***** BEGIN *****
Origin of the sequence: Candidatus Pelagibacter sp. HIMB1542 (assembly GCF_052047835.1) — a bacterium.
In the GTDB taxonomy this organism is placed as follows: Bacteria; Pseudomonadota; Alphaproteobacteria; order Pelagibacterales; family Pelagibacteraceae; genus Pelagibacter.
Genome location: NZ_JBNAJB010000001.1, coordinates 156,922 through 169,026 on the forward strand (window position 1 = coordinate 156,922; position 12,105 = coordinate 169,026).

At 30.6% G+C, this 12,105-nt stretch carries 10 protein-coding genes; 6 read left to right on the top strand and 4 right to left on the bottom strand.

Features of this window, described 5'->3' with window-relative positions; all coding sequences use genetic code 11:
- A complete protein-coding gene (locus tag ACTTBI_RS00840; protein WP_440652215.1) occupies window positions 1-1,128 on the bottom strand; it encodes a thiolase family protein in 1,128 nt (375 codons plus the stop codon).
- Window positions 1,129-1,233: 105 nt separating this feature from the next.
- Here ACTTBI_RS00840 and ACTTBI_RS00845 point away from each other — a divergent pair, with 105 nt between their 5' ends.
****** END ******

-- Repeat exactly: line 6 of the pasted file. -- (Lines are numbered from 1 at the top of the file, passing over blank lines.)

- A complete protein-coding gene (locus tag ACTTBI_RS00840; protein WP_440652215.1) occupies window positions 1-1,128 on the bottom strand; it encodes a thiolase family protein in 1,128 nt (375 codons plus the stop codon).